In the days after the Arizona Diamondbacks made the trade for Mark Trumbo, there were some people that stated that the newest D’back looked much like an old one. That is, the powerful but strikeout prone Trumbo resembled Justin Upton whom the club traded away in another controversial deal in January of 2013. While Upton is certainly the better all around player, the question was why would the D’backs acquire a guy who fans quite a bit after declaring the previous season that they wanted to move away from that type of player? While General Manager Kevin Towers may have seemed to reverse course, maybe there was another ulterior motive behind the J-Up move that is only made clear when you compare the two salaries.
Upton is scheduled to make over $14 million dollars per season over the next two years. Trumbo is entering his first year of arbitration and probably could command a salary of $4 million for 2014. Take a guess what the extra $10 million could be used for. Two words: Masahiro Tanaka. Or if Tanaka doesn’t work out, another free agent pitcher. If a search for a pitcher comes up empty, take that money and use it toward a possible trade for a high-priced player at the trade deadline. At the very least, $14 million dollars of Upton equals $4 million of Trumbo and $10 million of Martin Prado. Though maligned last year, trading Upton (and Chris Johnson) has worked out pretty well for the D’backs when you combine the two transactions. If you are keeping score at home, this is what was exchanged as a result of the two deals:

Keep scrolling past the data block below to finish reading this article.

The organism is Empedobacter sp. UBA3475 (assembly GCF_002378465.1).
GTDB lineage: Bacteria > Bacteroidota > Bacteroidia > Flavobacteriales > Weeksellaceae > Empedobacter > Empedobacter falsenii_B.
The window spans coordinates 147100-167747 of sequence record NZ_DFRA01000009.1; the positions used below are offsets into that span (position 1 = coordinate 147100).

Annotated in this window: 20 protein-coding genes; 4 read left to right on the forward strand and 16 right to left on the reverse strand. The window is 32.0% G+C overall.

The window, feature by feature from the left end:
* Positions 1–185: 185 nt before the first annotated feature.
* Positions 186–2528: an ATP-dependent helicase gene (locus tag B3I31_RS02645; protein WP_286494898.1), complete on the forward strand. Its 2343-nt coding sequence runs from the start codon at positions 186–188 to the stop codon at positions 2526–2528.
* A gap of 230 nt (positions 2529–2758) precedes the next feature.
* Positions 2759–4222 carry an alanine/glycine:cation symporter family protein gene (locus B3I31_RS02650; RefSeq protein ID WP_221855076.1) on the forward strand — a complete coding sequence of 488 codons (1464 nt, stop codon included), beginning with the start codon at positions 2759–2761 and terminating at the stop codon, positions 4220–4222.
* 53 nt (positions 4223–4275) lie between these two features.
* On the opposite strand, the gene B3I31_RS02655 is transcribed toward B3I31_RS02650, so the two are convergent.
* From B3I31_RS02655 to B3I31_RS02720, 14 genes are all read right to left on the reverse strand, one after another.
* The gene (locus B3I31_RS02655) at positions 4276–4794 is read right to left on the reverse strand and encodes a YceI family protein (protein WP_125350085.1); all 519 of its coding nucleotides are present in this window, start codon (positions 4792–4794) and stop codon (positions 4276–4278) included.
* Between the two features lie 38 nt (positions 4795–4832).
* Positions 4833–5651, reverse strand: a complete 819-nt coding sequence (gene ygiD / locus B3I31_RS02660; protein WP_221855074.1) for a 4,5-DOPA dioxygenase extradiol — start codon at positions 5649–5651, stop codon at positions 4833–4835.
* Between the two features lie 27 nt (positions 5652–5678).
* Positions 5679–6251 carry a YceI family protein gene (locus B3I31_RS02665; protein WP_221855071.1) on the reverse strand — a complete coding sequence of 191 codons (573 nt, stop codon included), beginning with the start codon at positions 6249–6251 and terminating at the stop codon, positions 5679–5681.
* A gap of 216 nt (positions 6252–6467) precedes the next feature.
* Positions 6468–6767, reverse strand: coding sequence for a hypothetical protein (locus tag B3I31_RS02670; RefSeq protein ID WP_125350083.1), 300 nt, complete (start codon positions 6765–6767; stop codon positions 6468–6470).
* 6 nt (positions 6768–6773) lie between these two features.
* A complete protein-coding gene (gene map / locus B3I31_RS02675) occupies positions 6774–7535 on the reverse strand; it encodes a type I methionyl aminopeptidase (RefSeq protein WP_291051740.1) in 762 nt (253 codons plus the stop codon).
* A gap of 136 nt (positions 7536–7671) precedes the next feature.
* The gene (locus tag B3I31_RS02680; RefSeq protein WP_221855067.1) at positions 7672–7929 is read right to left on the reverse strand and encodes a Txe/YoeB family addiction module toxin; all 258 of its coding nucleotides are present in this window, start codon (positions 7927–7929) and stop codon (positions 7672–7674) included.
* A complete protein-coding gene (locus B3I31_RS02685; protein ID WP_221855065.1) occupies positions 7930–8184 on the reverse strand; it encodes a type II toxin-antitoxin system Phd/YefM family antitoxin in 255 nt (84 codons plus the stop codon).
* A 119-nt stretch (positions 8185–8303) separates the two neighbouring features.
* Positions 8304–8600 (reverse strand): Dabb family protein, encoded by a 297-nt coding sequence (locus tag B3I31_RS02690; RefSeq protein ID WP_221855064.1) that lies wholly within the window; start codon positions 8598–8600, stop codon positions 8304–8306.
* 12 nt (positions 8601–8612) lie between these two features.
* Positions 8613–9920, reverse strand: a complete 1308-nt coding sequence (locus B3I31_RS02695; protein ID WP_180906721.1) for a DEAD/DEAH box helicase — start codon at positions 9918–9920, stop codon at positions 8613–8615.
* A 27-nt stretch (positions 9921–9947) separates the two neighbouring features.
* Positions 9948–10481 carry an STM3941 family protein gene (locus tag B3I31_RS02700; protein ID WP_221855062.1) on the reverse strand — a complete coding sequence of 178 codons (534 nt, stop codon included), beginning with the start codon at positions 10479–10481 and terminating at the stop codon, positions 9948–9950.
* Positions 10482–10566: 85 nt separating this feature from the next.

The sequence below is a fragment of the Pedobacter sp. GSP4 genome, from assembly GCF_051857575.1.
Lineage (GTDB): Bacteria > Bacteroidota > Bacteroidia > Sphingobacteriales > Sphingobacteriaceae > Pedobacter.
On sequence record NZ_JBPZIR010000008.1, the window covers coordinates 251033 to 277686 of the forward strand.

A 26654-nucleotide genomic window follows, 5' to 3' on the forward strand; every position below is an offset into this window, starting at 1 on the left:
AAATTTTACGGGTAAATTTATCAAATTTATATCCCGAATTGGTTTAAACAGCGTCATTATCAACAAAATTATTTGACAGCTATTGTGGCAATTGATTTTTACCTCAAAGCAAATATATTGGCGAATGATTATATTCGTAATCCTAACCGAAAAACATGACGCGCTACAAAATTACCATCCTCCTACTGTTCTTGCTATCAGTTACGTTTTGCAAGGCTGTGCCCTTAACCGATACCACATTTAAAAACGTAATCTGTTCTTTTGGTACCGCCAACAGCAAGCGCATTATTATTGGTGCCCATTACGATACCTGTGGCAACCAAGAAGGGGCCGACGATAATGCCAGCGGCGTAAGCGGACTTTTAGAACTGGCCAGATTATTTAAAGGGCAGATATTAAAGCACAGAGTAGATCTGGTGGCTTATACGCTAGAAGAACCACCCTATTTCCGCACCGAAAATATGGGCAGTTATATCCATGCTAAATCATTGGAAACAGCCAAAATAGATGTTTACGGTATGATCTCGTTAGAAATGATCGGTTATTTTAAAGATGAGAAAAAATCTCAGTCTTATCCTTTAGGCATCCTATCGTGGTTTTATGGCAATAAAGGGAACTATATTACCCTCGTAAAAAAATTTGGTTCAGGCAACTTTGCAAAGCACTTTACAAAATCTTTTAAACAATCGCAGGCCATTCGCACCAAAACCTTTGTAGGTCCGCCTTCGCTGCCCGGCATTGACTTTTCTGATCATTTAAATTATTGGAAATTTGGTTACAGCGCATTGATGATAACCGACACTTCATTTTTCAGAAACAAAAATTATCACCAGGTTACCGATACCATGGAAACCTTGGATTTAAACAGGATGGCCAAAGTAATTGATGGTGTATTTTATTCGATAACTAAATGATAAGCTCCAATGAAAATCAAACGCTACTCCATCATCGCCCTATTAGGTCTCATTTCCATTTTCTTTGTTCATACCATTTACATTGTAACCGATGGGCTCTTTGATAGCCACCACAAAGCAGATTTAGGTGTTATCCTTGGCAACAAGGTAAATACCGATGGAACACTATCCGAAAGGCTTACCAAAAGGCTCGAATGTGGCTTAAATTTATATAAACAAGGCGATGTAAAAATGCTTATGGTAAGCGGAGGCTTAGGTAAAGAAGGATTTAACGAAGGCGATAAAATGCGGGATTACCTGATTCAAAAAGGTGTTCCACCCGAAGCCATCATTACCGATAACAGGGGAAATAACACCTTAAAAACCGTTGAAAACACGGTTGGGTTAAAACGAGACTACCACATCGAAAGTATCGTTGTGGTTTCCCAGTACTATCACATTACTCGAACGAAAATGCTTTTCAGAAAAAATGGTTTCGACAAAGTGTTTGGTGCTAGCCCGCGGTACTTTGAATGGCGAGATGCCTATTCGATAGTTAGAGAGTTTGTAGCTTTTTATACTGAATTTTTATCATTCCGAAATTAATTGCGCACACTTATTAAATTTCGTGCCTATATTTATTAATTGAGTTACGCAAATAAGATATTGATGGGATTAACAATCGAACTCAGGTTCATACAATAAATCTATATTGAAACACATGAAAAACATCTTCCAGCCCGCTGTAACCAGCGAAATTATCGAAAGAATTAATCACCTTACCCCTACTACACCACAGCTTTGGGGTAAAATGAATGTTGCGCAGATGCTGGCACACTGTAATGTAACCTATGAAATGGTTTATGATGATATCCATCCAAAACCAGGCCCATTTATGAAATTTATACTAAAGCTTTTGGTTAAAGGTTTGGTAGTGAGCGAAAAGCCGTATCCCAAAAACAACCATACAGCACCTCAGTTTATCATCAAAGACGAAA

Upton and Johnson are quality Big Leaguers and I hate giving up Skaggs. However, Prado and Trumbo are no slouches and Delgado had some terrific outings last season and is only 23. The rest of the players the D’backs received provide organizational depth with guys like Drury and Ahmed sure to be on someone’s roster, perhaps as early as this season. Maybe this isn’t how KT drew it up last year. However (and I know this is probably a minority opinion) he has done a pretty good job trying build an quality organization while staying competitive on the Major League level.